Pregnant During Allergy Season?
Pregnancy and allergies can be a challenging combination! Many expectant mothers experience at least one season in which pollen and other environmental allergens are rampant during their pregnancy. Medication options to treat these allergies are limited during pregnancy. Here are a few things to remember about safely treating runny nose, watery eyes, clogged sinuses and itchy skin when you’re pregnant.
Now is the Time to Indulge in AC
Even if the heat isn’t getting to you yet, the increased pollen count more than justifies the use of air conditioning when you’re coping with both pregnancy and allergies. If budget constraints make whole-house AC impractical, put a unit in your bedroom. That way, you’ll get some allergen protection while you sleep, and can always retreat there during the day if needed. Look for the type that allows you to install a HEPA filter, for additional protection from seasonal allergies.
Keep Pollen on the Doorstep
Along with closing the windows and relying on air conditioning, rinsing off the day’s accumulation of pollen and debris is helpful. It’s the best way of keeping allergic reactions at bay while you’re pregnant. Once you get home, change out of your “outside” clothes, and put them in a closed hamper. Showering and changing clothes will help keep those allergens from irritating you indoors.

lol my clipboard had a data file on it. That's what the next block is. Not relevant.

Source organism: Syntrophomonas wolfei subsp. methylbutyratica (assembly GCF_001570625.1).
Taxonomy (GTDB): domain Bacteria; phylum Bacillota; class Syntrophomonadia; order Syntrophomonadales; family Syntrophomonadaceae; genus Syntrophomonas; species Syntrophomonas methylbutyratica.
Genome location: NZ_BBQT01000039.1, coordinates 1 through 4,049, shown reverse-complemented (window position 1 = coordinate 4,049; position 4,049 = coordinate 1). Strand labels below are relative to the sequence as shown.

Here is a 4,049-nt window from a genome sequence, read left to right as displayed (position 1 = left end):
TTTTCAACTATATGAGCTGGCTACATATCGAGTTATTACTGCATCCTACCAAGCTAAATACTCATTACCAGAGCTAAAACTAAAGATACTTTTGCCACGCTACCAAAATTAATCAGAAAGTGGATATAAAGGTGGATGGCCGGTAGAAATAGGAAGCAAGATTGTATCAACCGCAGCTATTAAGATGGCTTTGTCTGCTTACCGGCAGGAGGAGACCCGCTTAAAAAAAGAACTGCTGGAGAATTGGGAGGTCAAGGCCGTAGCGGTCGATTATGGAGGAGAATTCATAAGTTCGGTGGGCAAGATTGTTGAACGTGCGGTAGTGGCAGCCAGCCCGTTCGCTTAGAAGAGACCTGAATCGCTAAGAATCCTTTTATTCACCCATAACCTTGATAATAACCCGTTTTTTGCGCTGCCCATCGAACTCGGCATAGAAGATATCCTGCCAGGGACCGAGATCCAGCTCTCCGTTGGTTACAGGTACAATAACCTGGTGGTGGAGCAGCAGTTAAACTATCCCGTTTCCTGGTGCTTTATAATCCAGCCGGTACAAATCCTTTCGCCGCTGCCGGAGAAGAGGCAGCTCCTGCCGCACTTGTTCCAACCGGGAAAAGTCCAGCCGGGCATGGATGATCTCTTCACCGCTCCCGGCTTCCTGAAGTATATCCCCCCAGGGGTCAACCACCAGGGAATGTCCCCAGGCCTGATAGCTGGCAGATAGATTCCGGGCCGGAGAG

Effective Old School Anti-Itch Remedies
Pregnant women often experience hives and other rashes. It often starts as a reaction to the stretching skin needs to do to accommodate your expanding midsection. Pollen and other seasonal allergens can intensify the irritation. The tried-and-true oatmeal bath is still the best natural hive relief method around. Oatmeal-based or aloe vera-infused lotion are also soothing. When your itching is localized, a paste made with baking soda and water provides much-need homeopathic allergy relief.
Water Can Be the Best Sinus Relief of All
If you’re accustomed to taking sinus medicine during allergy season, the adjustment to allergy more natural remedies can be difficult. However, flushing your sinuses with salted water is not only better for your baby, but also a less invasive way to deal with seasonal allergies. This homeopathic method involves either using a neti pot or a premixed saline nasal spray. If you’re using your own neti pot or nasal bulb, blend about 1 cup of warm water with a pinch each of salt and baking soda. Tilting your head over a sink, pour a slow stream of the salted water into one nostril, then the other, and flush your sinuses. (Your doctor can give you additional pointers, if needed.)
Sometimes OTC Medicine is Less Risky than the Allergy Itself
If you absolutely can’t function because of severe itching or clogged sinuses, don’t be afraid to ask your doctor about medication. There may be topical ointments to recommend. Additionally, your doctor may prescribe antihistamines if asthma attacks are likely.
A More Serious Problem Sometimes Masquerades as a Seasonal Allergy
In rare cases, what seems like a seasonal allergy could actually be a more serious situation. Severe itching, for example, could indicate a pregnancy-related liver condition. Watch for accompanying symptoms like dark urine and yellowing skin, especially in the last trimester. Report any of these symptoms to your OB as soon as possible.